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The Washington Literacy Center is closed until further notice to support emergency response
to COVID-19(Coronavirus). Click here for more updates, information, and assistance.

The WLC keeps you up-to-date on the latest events and provides updates highlighting the impact of our programs.

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All Classes and Activities Suspended Indefinitely Due to Coronavirus(COVID-19)

Washington Literacy Center Welcomes Fulbright Scholars

On April 13th, the Washington Literacy Center hosted almost 40 Fulbright scholars from the Middle East, South America, Africa and Asia who are visiting scholars at U.S. universities, earning advanced degrees in fields ranging from linguistics to forest science. They converged on Washington, D.C., last week for a series of seminars on education, skills gaps, and workforce development. WLC was chosen for their site visit to an exemplary adult education program. Our instructors provided mini-courses to illustrate the concept of brain-based literacy using multi-sensory and multiple intelligences like the Color Vowel Approach, Vowel Yoga, integrated math and science problem solving, and an overvi

Free Books Teach a Love of Reading

Joshua Clark is happy as he sits down to read a book to his son, Mason. But Clark remembers not always being happy about reading. "I remember my mom almost forcing me to read books doing those summer reports right before you got back to school, and it was tough." Reading became like work to him. He decided that when he had his own child, he would make sure reading was an enjoyable experience. "When you can present things in a joyous way and not that it be a task, you're more willing to do it, and I wanted to provide that for my son." Today, Clark and his son live in Washington, D.C. The young father has been able to ready many great stories to 3-year-old Mason, thanks to a local program call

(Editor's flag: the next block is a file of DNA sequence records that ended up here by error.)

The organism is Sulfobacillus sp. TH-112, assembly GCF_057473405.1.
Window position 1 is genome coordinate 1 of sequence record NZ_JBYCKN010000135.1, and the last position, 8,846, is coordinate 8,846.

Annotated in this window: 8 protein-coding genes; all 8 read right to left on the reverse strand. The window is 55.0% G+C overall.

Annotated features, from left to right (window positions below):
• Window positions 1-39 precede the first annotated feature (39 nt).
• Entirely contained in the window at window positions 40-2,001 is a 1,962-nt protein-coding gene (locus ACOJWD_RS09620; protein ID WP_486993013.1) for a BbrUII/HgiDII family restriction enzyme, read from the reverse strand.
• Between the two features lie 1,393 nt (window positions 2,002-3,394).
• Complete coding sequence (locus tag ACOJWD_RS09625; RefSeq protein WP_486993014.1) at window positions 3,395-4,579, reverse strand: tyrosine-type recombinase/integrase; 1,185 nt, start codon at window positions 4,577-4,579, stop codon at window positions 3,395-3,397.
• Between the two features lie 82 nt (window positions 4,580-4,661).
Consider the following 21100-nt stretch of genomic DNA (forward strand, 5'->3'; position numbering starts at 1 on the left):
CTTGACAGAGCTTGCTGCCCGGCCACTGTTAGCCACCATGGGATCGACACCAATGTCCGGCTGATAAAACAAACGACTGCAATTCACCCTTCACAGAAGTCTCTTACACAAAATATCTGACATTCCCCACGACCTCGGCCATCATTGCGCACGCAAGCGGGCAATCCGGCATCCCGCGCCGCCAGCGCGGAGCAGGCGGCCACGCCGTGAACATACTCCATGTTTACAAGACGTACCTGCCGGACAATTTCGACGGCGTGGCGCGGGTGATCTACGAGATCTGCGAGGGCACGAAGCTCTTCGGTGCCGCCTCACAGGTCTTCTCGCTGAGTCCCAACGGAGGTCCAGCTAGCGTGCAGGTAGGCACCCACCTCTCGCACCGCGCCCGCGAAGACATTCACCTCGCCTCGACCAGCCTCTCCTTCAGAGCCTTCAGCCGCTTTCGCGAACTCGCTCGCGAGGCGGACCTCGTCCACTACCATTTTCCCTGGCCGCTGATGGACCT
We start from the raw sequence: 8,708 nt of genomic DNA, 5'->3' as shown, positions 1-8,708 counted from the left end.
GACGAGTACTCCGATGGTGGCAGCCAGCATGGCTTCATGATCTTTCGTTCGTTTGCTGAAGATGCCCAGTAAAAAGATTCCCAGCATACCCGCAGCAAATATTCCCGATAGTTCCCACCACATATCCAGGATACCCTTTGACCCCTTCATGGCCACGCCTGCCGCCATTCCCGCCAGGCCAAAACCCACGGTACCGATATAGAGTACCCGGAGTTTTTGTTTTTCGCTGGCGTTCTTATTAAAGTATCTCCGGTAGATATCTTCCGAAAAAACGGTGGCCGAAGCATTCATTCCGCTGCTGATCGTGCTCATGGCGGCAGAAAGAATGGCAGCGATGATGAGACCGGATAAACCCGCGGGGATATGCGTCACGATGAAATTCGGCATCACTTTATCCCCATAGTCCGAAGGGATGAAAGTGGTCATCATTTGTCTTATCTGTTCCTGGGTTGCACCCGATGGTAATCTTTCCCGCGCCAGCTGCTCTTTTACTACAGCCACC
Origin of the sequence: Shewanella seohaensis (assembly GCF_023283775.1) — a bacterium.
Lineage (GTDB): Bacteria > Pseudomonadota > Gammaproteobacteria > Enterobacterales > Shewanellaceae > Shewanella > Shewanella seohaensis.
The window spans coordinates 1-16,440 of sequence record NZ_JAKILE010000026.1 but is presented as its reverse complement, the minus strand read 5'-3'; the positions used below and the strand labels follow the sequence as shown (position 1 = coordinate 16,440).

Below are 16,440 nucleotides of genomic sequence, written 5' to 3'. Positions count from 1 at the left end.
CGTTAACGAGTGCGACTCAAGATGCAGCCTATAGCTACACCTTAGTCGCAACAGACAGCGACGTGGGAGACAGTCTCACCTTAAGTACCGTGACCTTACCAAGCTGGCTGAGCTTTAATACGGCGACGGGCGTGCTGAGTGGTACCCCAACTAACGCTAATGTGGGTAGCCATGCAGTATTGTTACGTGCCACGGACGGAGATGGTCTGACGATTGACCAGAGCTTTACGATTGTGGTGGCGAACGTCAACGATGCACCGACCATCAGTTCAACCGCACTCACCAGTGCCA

DC nonprofit in ‘disbelief’ after city misses grant deadline, losing $3.75M

Three nonprofits that tutor and teach D.C. kids how to read lost $3.75 million dollars in grant funding because the city missed a federal deadline. Two people have lost their jobs over what the mayor calls both a technical and human error. In 19 D.C. schools, Reading Partners serves nearly 1,000 kids a week. So when its executive director, Karen Gardner, learned the city missed a federal deadline allocating her nonprofit more than $560,000 in AmeriCorps funds and staffing, she was in shock. “My initial reaction was just complete disbelief that it couldn’t be possible that we would not have this completely essential, not just source of funding, but also source of talent that we need in order

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Frederick Douglass taught that literacy is the path from slavery to freedom. There are many kinds of slavery and many kinds of freedom, but reading is still the path.

Carl Sagan

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